Some stuff that was unique to our game: One PC, having been possessed by the spirit of Black Tom, ended up in a weird situation. The party had purchased a “poison cure” from Mama Fortuna early on, which I had decided would work as a monkey's paw. A chance encounter with some pit vipers while searching for sheep on Nereus's island (they wanted milk for a dish they wanted to cook for the cyclops) resulted in the “death” of the possessed character. A quick administration of the “cure” then resulted in the transformation of that character into an undead body with the original soul attached (thanks Journey Quest for that idea). He slowly decomposed, losing and reattaching limbs until his charisma fell below 4, at which point he became a mindless zombie and turned on the rest of the party. I also decided that the presence of Janzoon's ship in the Crag was the animating magic for all the coral skeletons, and the waters in that chamber were healing in a way that made dead people into coral skeletons. At some point the party had two undead PCs (the aforementioned fighter, previously possessed, and the cleric, which really impacted the party's healing capacity), one undead NPC, and one undead parrot. Out of these, only the undead cleric and the parrot survived.

More specifically, I have the following quibbles.

What would I have liked to see done better? Or, what might you want to do to supplement this if you plan to run it? This is pretty subjective, but here’s a list:

  1. Some new classes would have been welcome. A pirate, for instance. Or reskins of existing classes. (Or see #2)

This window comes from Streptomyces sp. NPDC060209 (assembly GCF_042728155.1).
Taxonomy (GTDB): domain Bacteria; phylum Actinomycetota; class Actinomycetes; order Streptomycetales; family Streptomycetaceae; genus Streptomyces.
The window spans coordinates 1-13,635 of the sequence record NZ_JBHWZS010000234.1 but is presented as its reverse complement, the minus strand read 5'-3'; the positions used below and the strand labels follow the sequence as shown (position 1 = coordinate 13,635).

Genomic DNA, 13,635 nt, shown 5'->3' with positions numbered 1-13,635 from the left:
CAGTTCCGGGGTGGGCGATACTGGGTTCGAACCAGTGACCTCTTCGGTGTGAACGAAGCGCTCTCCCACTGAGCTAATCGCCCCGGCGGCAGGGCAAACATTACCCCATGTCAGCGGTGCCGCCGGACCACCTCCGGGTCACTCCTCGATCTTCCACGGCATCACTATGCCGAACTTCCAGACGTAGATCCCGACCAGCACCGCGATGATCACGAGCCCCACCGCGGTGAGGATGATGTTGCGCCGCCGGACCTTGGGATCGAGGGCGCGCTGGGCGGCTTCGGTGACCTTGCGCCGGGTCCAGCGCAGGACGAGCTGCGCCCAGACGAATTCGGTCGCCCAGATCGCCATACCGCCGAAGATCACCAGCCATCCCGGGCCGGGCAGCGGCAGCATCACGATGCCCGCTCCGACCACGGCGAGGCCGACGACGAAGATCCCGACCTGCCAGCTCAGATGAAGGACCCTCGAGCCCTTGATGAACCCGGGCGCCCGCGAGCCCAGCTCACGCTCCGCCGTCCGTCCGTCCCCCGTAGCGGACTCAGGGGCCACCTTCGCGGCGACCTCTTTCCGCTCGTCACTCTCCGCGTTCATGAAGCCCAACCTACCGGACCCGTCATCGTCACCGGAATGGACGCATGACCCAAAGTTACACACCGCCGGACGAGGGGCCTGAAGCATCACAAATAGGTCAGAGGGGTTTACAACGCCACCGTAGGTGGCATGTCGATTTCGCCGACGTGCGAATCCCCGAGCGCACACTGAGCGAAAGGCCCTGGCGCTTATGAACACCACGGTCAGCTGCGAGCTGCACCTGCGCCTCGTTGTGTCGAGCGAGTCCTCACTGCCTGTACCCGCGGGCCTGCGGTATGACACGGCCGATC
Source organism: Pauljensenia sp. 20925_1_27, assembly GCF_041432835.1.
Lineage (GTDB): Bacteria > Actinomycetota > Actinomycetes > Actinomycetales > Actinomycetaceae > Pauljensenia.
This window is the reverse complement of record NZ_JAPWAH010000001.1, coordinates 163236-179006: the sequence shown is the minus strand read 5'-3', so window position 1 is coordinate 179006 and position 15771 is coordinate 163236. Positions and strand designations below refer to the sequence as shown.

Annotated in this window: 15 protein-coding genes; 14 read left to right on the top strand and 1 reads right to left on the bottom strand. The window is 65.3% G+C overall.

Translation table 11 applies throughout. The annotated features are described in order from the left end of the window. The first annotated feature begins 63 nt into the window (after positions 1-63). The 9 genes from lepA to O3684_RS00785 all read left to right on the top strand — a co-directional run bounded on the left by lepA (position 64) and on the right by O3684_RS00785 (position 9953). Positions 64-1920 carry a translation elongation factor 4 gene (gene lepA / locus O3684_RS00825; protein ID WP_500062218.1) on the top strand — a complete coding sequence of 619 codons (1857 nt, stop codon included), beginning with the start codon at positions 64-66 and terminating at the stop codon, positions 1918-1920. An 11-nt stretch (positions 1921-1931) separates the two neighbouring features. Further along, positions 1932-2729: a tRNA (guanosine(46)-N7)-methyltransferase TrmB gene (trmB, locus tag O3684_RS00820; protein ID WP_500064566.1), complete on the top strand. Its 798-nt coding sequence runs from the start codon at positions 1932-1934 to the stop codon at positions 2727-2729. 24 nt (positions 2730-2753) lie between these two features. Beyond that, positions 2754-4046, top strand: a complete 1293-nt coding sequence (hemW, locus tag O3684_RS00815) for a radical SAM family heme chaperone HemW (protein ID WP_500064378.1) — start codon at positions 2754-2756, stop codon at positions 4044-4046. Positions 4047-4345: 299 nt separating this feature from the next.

2. Some ways to help DMs and players integrate the tonally different OSE classes into a pirate game would have also been very welcome.
  3. The starting assumption of PCs as outsiders required some choices about how to arrive and what kind of vessel the party might have already had access to. Some priming here would have gone a long way.
  4. The navigation procedures are thin in OSE and could have used a more robust subsystem. I made one that works for me, and will look to refine it.
  5. Additional wilderness procedures would also have been good. I pulled fishing, foraging, and hunting procedures from Dolmenwood, but it clashed in some ways. I'd recommend some system agnostic fishing and foraging and hunting tables.
  6. The seas felt a little empty, and maybe could have used additional chances and types of encounters, though what was there was often quite engaging.
  7. Land navigation on the island relied entirely on the OSE encounter procedures, and were fairly generalized. Most of the islands weren’t very interactive outside the main points of interest.
  8. I would have LOVED a table for “What’s Nereus Doing Now?” The players really liked Nereus and spent a lot of time with him, cooking food for him and otherwise befriending him. Having a range of different habitual activities would have been fun.
  9. Similarly, they spent a lot of time in Tatunca Village. A table to generate random villagers would have been more useful in the long run than the pirate generator table.
  10. Which also is to say that the pirates themselves felt a little sidelined. They just rarely came up as an issue or presence outside of Port Fortune.
  11. The Black Fish / Ancient Vessel doesn’t seem to work well with the sailing mechanics on offer, and while not impervious to weather, far less left to its mercy (especially wind speed, since the vessel has no sails). We had to make some guesses as to how the thing operated and under what conditions.

None of this is insurmountable, but if you're going to run it, perhaps you want to take this list into account.

Anyway: Good adventure, players had a lot of fun with it.